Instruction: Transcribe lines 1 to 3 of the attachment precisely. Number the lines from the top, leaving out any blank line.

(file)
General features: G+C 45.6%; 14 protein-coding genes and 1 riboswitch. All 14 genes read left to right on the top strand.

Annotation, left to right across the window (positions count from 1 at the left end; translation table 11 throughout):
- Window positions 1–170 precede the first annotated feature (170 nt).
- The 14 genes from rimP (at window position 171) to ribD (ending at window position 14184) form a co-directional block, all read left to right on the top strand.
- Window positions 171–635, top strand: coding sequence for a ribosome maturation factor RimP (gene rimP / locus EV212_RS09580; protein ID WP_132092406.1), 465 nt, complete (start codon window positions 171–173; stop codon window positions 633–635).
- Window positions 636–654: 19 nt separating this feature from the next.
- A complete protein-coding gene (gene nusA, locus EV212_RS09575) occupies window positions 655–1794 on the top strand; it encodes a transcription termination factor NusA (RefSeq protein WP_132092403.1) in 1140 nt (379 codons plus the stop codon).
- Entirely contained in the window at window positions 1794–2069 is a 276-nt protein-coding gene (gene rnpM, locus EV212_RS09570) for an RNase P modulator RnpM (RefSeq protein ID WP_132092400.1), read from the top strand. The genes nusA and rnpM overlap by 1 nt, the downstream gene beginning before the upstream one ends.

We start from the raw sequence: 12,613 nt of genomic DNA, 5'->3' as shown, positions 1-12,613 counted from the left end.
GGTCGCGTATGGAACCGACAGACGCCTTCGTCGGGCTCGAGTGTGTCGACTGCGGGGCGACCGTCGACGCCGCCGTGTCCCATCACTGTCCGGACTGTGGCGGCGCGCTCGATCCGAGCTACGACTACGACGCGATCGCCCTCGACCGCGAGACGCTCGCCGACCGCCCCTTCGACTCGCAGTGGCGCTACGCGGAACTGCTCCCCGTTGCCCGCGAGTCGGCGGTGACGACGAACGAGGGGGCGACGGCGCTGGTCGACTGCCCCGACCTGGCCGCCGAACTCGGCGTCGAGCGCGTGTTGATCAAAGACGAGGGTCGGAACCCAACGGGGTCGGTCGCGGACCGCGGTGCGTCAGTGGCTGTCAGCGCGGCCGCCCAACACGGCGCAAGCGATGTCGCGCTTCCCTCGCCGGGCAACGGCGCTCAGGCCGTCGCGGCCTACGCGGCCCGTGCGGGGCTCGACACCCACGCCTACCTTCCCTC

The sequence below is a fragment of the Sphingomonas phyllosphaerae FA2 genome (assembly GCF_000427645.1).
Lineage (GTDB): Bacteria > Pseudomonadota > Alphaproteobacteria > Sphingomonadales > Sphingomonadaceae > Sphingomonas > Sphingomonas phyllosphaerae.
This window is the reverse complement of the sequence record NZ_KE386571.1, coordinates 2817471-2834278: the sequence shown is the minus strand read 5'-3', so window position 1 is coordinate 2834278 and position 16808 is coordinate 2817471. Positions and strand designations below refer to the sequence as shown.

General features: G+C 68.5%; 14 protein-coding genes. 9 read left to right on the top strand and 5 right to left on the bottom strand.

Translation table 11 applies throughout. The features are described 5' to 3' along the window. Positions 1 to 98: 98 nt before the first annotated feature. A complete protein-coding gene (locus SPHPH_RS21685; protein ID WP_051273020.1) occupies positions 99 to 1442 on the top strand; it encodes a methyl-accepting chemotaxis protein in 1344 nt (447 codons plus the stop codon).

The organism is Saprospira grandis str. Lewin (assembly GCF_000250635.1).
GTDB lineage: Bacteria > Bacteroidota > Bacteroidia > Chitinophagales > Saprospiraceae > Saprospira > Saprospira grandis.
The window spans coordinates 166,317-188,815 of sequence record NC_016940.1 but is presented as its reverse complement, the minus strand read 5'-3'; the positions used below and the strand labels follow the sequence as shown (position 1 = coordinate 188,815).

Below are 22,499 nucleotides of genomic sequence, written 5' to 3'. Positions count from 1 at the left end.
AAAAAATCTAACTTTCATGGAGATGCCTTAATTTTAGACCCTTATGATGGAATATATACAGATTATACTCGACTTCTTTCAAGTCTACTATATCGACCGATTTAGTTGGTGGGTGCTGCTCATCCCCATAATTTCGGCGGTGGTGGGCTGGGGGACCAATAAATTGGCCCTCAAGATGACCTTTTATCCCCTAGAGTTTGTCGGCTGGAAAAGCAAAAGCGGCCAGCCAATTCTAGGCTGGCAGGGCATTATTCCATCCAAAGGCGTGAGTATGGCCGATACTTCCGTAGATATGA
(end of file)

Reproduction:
General features: G+C 45.6%; 14 protein-coding genes and 1 riboswitch. All 14 genes read left to right on the top strand.

Annotation, left to right across the window (positions count from 1 at the left end; translation table 11 throughout):
- Window positions 1–170 precede the first annotated feature (170 nt).